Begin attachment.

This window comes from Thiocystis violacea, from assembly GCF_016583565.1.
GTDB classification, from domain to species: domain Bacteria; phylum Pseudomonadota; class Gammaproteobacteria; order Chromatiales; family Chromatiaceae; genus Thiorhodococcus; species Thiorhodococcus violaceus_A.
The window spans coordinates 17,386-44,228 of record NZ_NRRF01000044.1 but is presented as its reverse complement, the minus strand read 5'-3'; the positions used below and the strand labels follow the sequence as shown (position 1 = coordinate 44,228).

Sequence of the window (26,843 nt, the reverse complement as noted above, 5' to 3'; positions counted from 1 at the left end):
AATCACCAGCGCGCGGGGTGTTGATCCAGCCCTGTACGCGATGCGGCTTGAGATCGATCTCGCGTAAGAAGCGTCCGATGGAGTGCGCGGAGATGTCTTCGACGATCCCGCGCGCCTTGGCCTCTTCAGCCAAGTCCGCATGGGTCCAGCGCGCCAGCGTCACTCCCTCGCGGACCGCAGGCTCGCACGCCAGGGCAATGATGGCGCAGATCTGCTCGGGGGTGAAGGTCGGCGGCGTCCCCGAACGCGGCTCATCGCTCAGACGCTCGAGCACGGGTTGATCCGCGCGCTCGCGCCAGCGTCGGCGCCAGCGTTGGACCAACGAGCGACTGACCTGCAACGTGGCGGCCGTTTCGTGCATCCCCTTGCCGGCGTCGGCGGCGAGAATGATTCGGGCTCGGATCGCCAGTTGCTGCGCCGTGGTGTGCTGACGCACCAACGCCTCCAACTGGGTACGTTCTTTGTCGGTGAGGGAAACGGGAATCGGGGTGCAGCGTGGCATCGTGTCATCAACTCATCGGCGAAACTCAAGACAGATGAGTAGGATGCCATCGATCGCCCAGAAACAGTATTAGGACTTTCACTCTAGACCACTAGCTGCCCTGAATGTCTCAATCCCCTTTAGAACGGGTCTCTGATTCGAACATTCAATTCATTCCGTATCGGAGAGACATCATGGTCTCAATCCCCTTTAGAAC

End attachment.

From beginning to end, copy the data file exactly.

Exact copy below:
This window comes from Thiocystis violacea, from assembly GCF_016583565.1.
GTDB classification, from domain to species: domain Bacteria; phylum Pseudomonadota; class Gammaproteobacteria; order Chromatiales; family Chromatiaceae; genus Thiorhodococcus; species Thiorhodococcus violaceus_A.
The window spans coordinates 17,386-44,228 of record NZ_NRRF01000044.1 but is presented as its reverse complement, the minus strand read 5'-3'; the positions used below and the strand labels follow the sequence as shown (position 1 = coordinate 44,228).

Sequence of the window (26,843 nt, the reverse complement as noted above, 5' to 3'; positions counted from 1 at the left end):
AATCACCAGCGCGCGGGGTGTTGATCCAGCCCTGTACGCGATGCGGCTTGAGATCGATCTCGCGTAAGAAGCGTCCGATGGAGTGCGCGGAGATGTCTTCGACGATCCCGCGCGCCTTGGCCTCTTCAGCCAAGTCCGCATGGGTCCAGCGCGCCAGCGTCACTCCCTCGCGGACCGCAGGCTCGCACGCCAGGGCAATGATGGCGCAGATCTGCTCGGGGGTGAAGGTCGGCGGCGTCCCCGAACGCGGCTCATCGCTCAGACGCTCGAGCACGGGTTGATCCGCGCGCTCGCGCCAGCGTCGGCGCCAGCGTTGGACCAACGAGCGACTGACCTGCAACGTGGCGGCCGTTTCGTGCATCCCCTTGCCGGCGTCGGCGGCGAGAATGATTCGGGCTCGGATCGCCAGTTGCTGCGCCGTGGTGTGCTGACGCACCAACGCCTCCAACTGGGTACGTTCTTTGTCGGTGAGGGAAACGGGAATCGGGGTGCAGCGTGGCATCGTGTCATCAACTCATCGGCGAAACTCAAGACAGATGAGTAGGATGCCATCGATCGCCCAGAAACAGTATTAGGACTTTCACTCTAGACCACTAGCTGCCCTGAATGTCTCAATCCCCTTTAGAACGGGTCTCTGATTCGAACATTCAATTCATTCCGTATCGGAGAGACATCATGGTCTCAATCCCCTTTAGAAC